Information wants to be free*

*No, that’s not what he said, and no, it’s not completely
true.

Thirty-five years ago, in a conversation with Steve Wozniak
(pioneer of the personal computer), Stuart Brand (founder of the
Whole Earth Catalog along with many other foundational
disruptions),
said
:

On the one hand you have — the point you’re making Woz —
is that information sort of wants to be expensive because it is so
valuable — the right information in the right place just changes
your life. On the other hand, information almost wants to be free
because the costs of getting it out is getting lower and lower all
of the time. So you have these two things fighting against each
other.

This is prescient, and it deserves to be quoted or at least
paraphrased correctly.

Information wants to be free or it wants to be
expensive.

How can both be true?

Information that seeks the network effect, that is most useful
when lots of people know it, that changes the culture–well,
making this information free is the best way to accomplish this
effect. The alphabet wants and needs to be free, because if you had
to pay to learn and use a set of letters to make words, it
wouldn’t be universally adopted and would fail. The same is true
for the pursuit of hit records–getting played on the radio is the
goal of the label, even if the radio is giving the music away. The
music is ‘worth’ more when it’s a hit.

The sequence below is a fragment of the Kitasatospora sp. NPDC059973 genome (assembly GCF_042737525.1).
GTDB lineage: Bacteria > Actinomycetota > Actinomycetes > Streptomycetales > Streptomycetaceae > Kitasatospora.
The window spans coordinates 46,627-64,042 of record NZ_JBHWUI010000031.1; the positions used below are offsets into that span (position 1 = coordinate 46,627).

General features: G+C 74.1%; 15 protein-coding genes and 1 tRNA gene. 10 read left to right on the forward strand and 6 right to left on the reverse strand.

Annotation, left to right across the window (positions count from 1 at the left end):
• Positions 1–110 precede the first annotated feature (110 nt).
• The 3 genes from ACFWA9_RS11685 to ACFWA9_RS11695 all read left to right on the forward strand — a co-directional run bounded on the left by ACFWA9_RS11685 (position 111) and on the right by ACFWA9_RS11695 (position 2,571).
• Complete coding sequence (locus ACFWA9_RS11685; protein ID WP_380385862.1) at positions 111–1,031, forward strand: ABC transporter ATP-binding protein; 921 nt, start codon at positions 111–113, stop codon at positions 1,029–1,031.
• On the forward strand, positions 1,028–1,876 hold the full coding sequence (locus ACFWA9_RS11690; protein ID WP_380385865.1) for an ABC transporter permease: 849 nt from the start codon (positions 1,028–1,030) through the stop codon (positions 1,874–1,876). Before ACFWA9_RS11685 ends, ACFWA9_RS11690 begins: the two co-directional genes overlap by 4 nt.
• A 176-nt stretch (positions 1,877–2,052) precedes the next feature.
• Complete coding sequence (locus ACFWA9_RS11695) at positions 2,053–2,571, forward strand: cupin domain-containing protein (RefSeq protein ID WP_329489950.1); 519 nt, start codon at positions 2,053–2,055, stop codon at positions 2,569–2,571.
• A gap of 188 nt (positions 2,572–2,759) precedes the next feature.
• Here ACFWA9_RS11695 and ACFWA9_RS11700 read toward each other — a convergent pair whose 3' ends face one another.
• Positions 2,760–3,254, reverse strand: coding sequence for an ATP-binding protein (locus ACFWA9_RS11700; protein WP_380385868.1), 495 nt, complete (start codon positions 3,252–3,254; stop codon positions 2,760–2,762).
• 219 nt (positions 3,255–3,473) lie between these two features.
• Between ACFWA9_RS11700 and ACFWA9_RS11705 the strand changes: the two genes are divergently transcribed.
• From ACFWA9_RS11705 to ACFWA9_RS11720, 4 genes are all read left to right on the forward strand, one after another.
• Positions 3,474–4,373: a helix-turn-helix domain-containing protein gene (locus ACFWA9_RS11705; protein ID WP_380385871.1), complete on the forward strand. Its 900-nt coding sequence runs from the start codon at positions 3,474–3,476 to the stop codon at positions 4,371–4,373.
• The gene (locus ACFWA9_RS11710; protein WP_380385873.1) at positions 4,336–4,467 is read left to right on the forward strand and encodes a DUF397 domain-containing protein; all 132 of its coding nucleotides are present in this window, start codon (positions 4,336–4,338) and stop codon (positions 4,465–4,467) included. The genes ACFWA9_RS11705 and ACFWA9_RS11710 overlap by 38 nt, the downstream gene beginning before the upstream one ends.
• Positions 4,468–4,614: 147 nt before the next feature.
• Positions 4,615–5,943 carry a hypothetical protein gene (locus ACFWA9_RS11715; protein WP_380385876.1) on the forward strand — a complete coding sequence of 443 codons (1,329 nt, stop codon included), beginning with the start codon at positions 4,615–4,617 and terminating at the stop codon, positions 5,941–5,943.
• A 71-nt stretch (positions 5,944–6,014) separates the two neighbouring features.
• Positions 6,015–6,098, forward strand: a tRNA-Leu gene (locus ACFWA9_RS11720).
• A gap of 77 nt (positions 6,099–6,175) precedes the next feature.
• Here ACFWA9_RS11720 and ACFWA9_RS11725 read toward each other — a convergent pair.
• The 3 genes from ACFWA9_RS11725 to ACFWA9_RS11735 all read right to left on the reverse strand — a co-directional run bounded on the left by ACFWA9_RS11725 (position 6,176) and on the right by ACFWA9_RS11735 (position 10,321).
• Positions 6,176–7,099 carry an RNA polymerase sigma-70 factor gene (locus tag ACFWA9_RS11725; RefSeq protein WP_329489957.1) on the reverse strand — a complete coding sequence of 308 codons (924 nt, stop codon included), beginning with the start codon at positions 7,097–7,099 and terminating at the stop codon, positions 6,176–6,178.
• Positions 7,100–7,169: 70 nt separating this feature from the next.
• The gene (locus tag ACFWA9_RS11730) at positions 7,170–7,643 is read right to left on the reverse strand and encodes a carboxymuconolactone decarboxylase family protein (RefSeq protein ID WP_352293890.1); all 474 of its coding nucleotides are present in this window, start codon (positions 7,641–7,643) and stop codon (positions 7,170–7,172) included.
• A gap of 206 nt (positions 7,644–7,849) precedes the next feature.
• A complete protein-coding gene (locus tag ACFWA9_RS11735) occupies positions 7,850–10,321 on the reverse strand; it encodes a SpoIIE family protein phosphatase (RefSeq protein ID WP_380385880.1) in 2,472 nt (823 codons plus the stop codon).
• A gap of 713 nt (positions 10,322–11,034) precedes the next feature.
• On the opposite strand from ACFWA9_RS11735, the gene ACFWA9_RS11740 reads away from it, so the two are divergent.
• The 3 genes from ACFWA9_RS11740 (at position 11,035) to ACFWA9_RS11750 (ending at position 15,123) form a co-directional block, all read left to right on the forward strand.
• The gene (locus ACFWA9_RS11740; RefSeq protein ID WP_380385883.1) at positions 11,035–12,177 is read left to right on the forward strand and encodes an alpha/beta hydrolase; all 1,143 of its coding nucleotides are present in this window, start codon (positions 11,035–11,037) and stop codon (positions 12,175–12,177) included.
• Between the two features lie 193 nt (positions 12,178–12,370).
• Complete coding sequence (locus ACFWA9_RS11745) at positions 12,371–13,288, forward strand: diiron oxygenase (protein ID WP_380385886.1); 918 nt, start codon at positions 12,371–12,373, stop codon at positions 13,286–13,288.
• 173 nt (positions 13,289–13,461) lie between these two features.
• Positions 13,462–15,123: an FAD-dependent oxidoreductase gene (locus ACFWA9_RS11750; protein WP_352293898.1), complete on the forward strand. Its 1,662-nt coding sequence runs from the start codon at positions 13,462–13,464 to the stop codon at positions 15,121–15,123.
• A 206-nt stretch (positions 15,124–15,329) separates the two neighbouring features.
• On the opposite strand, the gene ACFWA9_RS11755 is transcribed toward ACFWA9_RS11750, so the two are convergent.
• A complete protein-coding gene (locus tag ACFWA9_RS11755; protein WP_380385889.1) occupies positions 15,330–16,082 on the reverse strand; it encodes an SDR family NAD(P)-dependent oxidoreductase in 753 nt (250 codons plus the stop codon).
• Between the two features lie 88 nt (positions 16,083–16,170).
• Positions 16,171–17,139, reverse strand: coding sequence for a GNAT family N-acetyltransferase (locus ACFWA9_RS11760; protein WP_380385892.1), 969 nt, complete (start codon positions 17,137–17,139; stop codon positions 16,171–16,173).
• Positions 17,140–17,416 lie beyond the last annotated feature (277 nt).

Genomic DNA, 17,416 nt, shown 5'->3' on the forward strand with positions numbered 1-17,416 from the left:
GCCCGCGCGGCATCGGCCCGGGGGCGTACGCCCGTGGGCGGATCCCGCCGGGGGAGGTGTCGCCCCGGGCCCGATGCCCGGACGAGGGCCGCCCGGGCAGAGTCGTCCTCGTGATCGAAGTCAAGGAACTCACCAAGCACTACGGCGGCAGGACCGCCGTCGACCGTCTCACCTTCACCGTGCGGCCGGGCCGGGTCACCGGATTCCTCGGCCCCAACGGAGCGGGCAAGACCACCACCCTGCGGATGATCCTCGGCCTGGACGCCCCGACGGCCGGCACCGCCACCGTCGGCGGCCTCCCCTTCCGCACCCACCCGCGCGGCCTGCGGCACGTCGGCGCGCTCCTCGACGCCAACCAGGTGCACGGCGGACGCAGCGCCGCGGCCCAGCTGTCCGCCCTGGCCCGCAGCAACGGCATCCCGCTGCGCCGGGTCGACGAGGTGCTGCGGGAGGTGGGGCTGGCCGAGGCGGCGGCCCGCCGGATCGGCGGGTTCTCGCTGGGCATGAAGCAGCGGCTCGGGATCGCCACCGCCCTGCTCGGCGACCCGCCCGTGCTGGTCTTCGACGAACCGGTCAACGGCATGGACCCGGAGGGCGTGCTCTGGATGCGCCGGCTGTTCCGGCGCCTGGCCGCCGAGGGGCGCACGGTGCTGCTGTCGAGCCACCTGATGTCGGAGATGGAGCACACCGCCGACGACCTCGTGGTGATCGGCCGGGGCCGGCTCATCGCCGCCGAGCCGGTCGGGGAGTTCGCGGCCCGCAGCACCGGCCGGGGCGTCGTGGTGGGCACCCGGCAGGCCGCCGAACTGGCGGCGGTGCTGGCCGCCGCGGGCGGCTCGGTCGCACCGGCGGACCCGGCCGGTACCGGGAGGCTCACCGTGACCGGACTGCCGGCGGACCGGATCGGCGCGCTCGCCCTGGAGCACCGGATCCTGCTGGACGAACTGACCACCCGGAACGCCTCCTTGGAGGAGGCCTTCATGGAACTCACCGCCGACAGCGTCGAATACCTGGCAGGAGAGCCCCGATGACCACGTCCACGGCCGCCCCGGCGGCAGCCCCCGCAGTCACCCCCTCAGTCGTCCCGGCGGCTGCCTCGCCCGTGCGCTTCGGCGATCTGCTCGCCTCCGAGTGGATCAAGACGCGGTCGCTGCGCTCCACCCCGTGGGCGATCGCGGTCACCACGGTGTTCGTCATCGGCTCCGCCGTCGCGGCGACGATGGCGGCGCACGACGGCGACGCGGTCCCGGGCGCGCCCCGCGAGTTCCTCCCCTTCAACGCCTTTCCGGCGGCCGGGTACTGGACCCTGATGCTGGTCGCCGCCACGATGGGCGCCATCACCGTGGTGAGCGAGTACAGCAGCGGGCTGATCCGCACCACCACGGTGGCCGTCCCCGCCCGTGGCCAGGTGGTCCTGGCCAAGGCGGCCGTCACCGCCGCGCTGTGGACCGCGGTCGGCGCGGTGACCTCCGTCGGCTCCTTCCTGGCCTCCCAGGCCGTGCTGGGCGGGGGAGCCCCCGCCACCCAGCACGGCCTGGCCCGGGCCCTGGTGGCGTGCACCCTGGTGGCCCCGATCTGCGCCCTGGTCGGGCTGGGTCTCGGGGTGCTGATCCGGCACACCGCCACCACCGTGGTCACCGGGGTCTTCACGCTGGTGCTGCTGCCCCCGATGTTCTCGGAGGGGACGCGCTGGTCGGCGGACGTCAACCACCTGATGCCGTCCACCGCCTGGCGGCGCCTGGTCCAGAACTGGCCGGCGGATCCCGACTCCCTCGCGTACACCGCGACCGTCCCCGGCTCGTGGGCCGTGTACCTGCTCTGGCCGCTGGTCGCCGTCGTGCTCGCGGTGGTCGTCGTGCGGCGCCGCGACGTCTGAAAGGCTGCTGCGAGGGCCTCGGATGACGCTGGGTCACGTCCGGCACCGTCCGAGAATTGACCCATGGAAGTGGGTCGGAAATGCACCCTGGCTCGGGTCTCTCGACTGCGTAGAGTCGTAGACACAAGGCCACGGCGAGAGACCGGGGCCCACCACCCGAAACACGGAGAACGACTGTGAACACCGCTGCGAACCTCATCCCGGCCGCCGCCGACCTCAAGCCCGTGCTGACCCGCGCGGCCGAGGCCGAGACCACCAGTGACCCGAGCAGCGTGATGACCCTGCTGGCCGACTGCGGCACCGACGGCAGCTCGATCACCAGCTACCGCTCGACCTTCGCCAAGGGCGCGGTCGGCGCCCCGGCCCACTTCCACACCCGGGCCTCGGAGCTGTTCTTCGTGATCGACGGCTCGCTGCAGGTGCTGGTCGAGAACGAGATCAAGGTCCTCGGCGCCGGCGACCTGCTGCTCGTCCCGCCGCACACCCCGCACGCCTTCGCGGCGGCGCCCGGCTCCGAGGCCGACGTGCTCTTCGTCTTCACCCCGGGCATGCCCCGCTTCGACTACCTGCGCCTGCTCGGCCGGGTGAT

The tension for so many creators is that they’re used to
friction associated with their mass-produced work, friction that
used to pay them better than it does now. This is the shift that
Brand is talking about in half of his statement.

But some information is valuable because it creates barriers to
entry, gives a few people a head start, confers status, solves a
specific problem in real-time, etc.

There’s no reason to price the design of a custom addition to
a home by a famous architect at free. The person who’s buying it
doesn’t benefit from it being free–they benefit from the status
that comes from it being scarce.

And the information that comes from a meeting that’s only open
to paying attendees is worth more because you got to learn it and
others didn’t.

And Michael Bloomberg is a billionaire because his company sells
information to companies just a few seconds faster than they can
get it anywhere else. The cost of the information creates scarcity
and the scarcity creates value.

[This post was inspired by a poorly edited headline and article
in the
Times
yesterday that got the quote wrong and is also remarkably
(or sadly, not remarkably) s****t. It’s hard to imagine it having
the same tone if it were written about a man.]

Source: Marketing Blogs
Information wants to be free*